Snorting stem cells is not wise. Even research in animals on this approach isn’t clear. Intranasal stem cell delivery risks the cells or other material getting right into the brain. You want someone else’s stem cells in your brain? Bad idea. Your own cells? That’s still risky, especially depending on the cell type and how it was processed. Maybe Zolman wasn’t involved in that? I directly asked Johnson about the stem cell snorting on Twitter but got no reply.

Also, I’m curious to see if Johnson goes through with the possible gene therapy and if Zolman has a role in that. Injecting someone (or yourself) with unproven and unapproved gene therapy, such as via viral delivery, would be very dangerous. There are many possible risks like leukemia, other cancers, or immune system problems.

Some of you probably remember Liz Parrish reportedly going the DIY gene therapy route. It’s not clear how that turned out. Her firm, BioViva, is raising money to continue anti-aging efforts. I’m skeptical but she has had some strong collaborators including George Church.

Vance also quotes Church on Johnson:

“The whole longevity field is transitioning into a much more rigorous, clinical place,” says George Church, the famed Harvard University geneticist, who has stakes in a number of biotech companies. “I think what Bryan is doing is very well-intentioned and probably very important.” He adds: “I also don’t think a lot of this stuff will be all that expensive when the dust settles.”

We’ll see about the costs if this ever gets to a commercial phase.

Another article on Johnson’s anti-aging quest over at Vice asked some Altos Labs researchers about it. They seemed appropriately cautious. Altos Labs is in part focused on rejuvenation as well but through rigorous research.

Commercialization and rejuvenation clinics?

What is Zolman doing more generally? If you navigate to his website, there are a few reasonable things there listed as goals. Things that logically might help health. However, a lot of the stuff did not make sense to me as a stem cell biologist. My big question is about possible commercialization.

Does Zolman want to ultimately open a chain of rejuvenation clinics? His website implies that is a goal. It reminds of the Fountain Life clinics here in the U.S. that I recently fact-checked, including what I’d call overuse of medical testing.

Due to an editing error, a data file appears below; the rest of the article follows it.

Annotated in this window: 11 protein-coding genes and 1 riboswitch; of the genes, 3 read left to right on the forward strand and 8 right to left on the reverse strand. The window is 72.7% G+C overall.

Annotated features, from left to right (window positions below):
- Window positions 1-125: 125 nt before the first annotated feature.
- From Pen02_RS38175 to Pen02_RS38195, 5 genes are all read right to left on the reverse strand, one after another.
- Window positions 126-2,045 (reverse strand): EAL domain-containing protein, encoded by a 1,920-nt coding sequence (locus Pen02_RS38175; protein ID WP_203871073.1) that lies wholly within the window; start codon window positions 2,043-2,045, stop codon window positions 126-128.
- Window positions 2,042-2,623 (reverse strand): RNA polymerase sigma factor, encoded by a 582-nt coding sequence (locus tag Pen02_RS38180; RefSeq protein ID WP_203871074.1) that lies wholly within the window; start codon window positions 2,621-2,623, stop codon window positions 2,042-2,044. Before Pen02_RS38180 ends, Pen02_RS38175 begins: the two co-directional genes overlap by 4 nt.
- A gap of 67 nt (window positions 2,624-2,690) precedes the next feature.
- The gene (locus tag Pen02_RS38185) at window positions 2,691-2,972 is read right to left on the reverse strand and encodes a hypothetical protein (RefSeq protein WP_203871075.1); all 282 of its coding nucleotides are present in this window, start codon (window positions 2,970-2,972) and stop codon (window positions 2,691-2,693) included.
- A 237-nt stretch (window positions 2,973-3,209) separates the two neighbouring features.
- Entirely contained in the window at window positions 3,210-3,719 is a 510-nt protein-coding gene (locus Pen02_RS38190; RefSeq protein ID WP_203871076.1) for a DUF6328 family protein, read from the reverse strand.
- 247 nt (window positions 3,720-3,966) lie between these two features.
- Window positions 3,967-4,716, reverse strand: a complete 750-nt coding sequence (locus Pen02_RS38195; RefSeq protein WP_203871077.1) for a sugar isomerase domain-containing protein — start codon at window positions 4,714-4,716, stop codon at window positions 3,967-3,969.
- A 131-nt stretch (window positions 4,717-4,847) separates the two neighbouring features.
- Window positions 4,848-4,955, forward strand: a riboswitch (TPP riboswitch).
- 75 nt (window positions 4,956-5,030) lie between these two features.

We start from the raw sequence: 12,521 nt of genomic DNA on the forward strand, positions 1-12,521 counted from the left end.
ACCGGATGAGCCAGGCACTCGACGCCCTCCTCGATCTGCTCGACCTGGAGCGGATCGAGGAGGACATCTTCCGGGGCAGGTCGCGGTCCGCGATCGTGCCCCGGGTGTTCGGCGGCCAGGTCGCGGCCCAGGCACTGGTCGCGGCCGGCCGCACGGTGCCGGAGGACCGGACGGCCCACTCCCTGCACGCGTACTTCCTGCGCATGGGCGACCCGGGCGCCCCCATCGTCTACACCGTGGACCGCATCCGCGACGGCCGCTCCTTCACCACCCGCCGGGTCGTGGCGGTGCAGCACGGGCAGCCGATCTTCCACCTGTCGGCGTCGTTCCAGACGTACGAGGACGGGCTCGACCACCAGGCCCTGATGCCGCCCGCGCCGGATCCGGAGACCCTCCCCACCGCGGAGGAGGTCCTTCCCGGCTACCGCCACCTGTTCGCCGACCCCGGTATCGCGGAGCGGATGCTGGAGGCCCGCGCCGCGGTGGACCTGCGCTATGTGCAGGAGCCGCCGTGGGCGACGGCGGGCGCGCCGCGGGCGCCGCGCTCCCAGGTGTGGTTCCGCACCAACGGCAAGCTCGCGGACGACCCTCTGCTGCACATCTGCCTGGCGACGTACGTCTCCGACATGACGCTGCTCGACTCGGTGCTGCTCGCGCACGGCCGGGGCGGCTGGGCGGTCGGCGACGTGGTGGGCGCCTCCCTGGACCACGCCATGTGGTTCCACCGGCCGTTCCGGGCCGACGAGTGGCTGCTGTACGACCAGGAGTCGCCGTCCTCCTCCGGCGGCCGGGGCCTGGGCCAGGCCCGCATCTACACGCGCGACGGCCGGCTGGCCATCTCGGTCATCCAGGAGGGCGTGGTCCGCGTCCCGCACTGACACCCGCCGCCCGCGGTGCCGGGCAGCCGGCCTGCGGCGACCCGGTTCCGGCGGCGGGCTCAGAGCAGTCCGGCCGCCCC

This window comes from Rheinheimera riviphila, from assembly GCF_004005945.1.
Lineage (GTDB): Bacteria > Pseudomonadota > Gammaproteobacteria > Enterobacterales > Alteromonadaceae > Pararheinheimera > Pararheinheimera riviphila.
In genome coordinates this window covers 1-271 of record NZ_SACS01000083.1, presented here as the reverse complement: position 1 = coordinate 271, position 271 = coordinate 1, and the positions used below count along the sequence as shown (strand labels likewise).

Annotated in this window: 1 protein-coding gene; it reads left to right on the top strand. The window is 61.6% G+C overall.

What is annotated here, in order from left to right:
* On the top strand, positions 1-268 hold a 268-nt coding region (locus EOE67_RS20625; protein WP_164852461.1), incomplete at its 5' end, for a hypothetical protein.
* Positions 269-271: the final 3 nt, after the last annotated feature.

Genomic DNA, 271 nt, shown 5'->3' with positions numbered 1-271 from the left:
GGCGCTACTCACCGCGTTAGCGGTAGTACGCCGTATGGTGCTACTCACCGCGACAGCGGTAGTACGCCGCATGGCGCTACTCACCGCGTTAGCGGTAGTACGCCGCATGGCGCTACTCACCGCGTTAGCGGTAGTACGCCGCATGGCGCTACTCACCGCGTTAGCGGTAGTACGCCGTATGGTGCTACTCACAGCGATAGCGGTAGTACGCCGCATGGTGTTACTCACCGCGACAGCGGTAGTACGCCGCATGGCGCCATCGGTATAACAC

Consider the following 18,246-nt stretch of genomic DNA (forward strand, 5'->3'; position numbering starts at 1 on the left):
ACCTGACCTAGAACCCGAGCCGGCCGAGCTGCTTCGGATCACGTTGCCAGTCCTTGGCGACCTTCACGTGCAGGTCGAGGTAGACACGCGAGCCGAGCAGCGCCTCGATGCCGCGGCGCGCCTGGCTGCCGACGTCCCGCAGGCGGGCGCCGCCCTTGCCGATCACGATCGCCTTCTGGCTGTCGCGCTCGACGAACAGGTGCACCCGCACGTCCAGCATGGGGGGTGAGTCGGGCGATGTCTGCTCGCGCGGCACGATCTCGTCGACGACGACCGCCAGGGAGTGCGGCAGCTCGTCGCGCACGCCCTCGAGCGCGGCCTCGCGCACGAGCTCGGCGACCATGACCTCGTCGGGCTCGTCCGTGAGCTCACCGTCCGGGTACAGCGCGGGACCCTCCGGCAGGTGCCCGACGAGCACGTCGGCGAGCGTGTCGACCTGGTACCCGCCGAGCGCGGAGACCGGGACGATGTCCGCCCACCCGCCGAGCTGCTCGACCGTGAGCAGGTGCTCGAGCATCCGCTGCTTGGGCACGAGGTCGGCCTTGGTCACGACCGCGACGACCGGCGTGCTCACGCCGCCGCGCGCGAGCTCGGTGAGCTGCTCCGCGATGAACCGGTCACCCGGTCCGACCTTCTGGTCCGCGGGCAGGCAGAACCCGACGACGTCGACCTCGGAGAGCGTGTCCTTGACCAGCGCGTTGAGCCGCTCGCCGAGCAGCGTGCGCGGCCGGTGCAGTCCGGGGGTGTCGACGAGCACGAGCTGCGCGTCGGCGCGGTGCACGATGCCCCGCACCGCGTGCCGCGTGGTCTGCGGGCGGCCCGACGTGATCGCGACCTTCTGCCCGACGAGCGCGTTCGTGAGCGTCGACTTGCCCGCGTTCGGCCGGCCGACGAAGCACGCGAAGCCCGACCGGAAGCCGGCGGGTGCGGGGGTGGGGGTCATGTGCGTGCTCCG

Oliver Zolman tweets
Oliver Zolman tweets in a thread with me and Tim Caulfield about how we have many concerns about the reported Bryan Johnson anti-aging regimen. Zolman later deleted all the tweets.

I asked him about this on Twitter.  See the above screenshot that was captured before he deleted all his messages. He suggested that he wasn’t going to follow the clinic path, at least not any time soon. The clinic related content is still up as of now on his site. Zolman’s Twitter account seems to have been deleted now.

I wasn’t familiar with Zolman’s work as a regenerative medicine scientist or physician. The fact that I could only find one publication for Oliver Zolman or “Zolman ON” on a PubMed search and it was just a review article wasn’t reassuring to me about a solid foundation of research in this area. Does Zolman have more papers and I just missed them? Zolman’s LinkedIn page indicates he’s mainly been involved in a consulting firm lately. Again, I can’t really tell if he’s done regenerative medicine laboratory or clinical research before.

I wonder: how did Johnson connect with Zolman? A promotional partnership?

The future

Looking ahead, hopefully we won’t see more everyday people rolling the dice on DIY gene therapy, snorting stem cells, and doing other risky things in the meantime because of this Johnson team effort.

I wish Johnson himself the best even if I think he’s on an extreme path. It feels to me like this is in part a fun kind of sport for him. In my view, the sad irony here is that his wild anti-aging push could end up leading to him living a shorter time.

As an update, in July 2023 Johnson admitted on Twitter that he saw no benefit from a young blood like plasma exchange with plasma from younger folks including his son.